The decision to prorogue Parliament does not only have implications for whether Parliament can prevent a no deal Brexit, it also has important consequences for the making of primary and secondary legislation prior to exit day. We are particularly concerned with statutory instruments (SIs). There is already a strained position vis-à-vis the lack of scrutiny of secondary legislation, to such an extent that Parliament scrutiny is effectively incapacitated. It is clear that prorogation will exacerbate this incapacitation. In this post, we explain why this is the case.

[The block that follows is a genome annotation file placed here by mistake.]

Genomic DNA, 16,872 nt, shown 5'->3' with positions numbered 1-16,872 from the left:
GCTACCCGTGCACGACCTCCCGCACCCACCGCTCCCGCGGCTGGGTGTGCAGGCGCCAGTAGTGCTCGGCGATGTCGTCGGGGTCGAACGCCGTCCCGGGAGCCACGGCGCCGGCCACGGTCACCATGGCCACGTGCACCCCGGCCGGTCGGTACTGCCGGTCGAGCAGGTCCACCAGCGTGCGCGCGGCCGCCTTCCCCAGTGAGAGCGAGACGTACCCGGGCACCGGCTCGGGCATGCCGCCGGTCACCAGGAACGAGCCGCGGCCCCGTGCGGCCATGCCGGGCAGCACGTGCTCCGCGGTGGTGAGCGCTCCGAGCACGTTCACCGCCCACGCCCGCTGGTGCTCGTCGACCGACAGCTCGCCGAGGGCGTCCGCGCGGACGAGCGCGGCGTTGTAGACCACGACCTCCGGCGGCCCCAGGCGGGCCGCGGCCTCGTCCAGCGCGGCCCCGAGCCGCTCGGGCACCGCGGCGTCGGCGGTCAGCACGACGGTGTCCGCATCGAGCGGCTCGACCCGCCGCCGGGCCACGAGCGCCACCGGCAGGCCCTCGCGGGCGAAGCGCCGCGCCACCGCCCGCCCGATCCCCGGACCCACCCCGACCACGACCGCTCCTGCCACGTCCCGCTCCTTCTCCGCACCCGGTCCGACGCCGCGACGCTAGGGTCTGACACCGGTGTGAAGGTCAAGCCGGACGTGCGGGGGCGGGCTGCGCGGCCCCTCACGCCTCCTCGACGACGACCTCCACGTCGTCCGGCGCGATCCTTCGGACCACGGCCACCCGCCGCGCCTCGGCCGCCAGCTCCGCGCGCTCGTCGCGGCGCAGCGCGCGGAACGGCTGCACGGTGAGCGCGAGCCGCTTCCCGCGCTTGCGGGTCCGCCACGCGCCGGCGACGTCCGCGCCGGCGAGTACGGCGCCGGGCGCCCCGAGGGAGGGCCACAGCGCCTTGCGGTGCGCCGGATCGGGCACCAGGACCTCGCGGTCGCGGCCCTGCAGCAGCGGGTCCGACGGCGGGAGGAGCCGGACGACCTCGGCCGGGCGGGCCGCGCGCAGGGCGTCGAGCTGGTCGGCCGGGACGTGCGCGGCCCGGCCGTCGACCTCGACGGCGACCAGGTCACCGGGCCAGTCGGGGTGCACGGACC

When Parliament is prorogued all Bills fall unless expressly carried over to the next session. This means they need to start the legislative process again in a new session, if they are to be revived. At present, there are five Brexit Bills progressing through Parliament. Two of these, the Trade Bill and the Financial Services Bill are ineligible to be carried…
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